Core Studies: Loftus & Palmer

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In this study Loftus and Palmer are attempting to demonstrate that memory is not a factual recording of an event and that memories can become distorted by other information which occurs after the event.

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To see the effect of leading questions on the memory of an event

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Experiment 1 - Sample

  • 45 students of the University of Washington
  • Split into 5 groups of 9
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Experiment 1 - Procedure

  • Laboratory Experiment
  • Independent Measures Design
  • They were each shown seven film-clips of traffic accidents
  • The clips ranged from 5 to 30 seconds long.
  • Following each clip, the students were asked to write an account of the accident they had just seen.
  • IV - The verb in the critical question
  • DV - Estimate of the speeds
  • There were five conditions in the experiment:
  • Condition 1: 'About how fast were the cars going when they smashed into each other?'

    Condition 2: 'About how fast were the cars going when they collided into each other?'

    Condition 3: 'About how fast were the cars going when they bumped into each other?'

    Condition 4: 'About how fast were the cars going when they hit each other?

    Condition 5: 'About how fast were the cars going when they contacted each other?'

  •  In each condition, a different word or phrase was used to fill in the blank. These words were; smashed, collided, bumped, hit, contacted.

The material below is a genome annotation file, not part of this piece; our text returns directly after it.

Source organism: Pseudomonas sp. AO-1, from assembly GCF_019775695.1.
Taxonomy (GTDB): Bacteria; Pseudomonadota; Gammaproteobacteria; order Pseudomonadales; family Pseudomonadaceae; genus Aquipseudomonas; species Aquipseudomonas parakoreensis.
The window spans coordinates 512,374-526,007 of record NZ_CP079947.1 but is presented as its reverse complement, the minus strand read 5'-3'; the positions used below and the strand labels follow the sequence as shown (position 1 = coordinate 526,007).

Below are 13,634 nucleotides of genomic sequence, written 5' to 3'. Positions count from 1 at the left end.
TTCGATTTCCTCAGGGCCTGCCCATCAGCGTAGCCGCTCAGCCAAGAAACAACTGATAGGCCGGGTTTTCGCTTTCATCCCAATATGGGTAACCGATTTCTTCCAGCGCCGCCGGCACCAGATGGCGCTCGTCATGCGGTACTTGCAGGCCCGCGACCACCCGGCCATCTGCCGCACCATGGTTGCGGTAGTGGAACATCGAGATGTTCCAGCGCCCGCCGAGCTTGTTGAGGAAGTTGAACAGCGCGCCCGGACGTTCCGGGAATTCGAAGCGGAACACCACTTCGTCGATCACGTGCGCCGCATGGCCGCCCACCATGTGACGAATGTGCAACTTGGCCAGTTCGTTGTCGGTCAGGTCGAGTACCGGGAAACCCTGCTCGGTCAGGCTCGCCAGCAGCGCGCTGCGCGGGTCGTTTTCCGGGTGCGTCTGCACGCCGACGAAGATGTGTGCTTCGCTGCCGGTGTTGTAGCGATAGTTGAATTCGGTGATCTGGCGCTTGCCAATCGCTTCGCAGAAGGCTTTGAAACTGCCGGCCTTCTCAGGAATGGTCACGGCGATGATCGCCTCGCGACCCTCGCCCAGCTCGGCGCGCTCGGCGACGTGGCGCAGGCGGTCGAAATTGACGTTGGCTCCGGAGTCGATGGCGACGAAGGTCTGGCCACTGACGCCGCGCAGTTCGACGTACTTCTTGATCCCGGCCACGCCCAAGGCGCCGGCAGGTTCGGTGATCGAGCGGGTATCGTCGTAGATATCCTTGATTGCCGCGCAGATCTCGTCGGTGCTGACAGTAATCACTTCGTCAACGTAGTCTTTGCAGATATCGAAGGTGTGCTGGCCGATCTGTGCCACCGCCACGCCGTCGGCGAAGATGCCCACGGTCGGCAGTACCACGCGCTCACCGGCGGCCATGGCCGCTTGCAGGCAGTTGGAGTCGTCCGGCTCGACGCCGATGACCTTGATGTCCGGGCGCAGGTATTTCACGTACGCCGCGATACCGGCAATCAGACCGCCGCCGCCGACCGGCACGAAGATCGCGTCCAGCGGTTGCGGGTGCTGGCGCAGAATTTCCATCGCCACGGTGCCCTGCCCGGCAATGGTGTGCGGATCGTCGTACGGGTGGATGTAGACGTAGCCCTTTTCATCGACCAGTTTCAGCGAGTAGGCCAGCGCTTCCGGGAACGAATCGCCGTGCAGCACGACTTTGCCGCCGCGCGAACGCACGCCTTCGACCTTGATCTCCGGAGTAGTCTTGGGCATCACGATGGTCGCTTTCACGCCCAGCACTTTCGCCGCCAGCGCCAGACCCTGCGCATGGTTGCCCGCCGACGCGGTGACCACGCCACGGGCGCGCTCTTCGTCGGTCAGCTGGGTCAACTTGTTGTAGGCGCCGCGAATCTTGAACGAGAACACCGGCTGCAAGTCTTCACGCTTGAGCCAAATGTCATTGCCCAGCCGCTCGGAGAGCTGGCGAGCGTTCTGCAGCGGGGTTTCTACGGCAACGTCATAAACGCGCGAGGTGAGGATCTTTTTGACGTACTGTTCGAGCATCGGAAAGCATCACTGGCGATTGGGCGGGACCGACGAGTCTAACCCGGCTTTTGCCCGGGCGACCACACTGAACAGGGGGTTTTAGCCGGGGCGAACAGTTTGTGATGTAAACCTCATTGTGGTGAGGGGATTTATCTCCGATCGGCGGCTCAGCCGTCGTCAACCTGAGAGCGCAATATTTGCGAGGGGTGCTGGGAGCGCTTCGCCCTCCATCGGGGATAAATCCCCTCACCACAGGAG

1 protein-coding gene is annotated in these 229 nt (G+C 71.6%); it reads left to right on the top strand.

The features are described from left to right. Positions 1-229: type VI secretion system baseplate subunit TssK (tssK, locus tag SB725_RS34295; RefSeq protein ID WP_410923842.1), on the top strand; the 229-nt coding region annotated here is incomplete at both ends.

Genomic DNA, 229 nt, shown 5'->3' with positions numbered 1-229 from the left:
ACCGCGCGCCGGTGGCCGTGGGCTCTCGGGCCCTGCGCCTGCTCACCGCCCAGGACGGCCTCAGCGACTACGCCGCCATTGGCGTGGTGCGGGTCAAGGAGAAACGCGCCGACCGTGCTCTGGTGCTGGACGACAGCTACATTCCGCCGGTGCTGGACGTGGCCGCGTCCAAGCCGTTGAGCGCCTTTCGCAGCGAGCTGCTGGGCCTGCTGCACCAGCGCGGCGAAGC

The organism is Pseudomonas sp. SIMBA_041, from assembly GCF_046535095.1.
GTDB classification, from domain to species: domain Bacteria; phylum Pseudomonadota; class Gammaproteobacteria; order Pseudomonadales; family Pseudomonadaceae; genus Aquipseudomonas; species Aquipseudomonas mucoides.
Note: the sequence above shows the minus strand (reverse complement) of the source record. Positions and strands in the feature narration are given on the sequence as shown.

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Experiment 1 - Results

  • Verb & Estimation of Speeds:
  • Smashed: 40.8 mph
  • Collided: 39.3 mph
  • Bumped 38.1 mph
  • Hit 34.0 mph
  • Contacted 31.8 mph

  • Estimate of the cars speeds did vary according to the verb used in the crictical question
  • 'Contacted' got the lowest estimate and 'Smashed' got the highest.
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Experiment 2 - Sample

  • 150 participants
  • Split into 3 groups of 50
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Experiment 2 - Procedure

  • Participants viewed a short (one minute) film which contained a 4 second scene of a multiple car accident
  • There were three conditions:
  • 'How fast were the cars going when they hit each other?'
  • 'How fast were the cars going when they smashed into each other?'
  • Control group (One set of participants weren't asked about the speed of vehicles)
  • One week later, the participants returned and, without viewing the film again, they answered a series of questions about the accident.
  • The critical question was 'Did you see any broken glass?'
  • There was in fact no broken glass in the film.
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Experiment 2 - Results

Response to the question 'Did you see any broken glass?'

  • 'Smashed' Yes = 16, No = 34
  • 'Hit'         Yes = 7, No = 43
  • 'Control'    Yes = 6 No = 44
  • These results show that the verb (smashed) in the question did have a significant effect on the mis-perception of glass in the film.
  • Those participants that heard the word ?smashed? were more than twice as likely to recall seeing broken glass.
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There are 2 types of info which make up a memory:

  • Information we get from percieving an event
  • Information we get after the event eg. questions asked.
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Key Evaluation Points

Laboratory Experiment

  • High levels of control
  • Low ecological validity


  • Consent Gained
  • Possible distress

Quantative data

  • Easy to analyse
  • Easy to compare
  • Restricted views
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Improvements/ Changes & Implications

An actual car crash with dummies

  • Ethically sound
  • Low ecological validity

Improve sample

  • Diverse - representative

Longitudinal Study

  • High reliability
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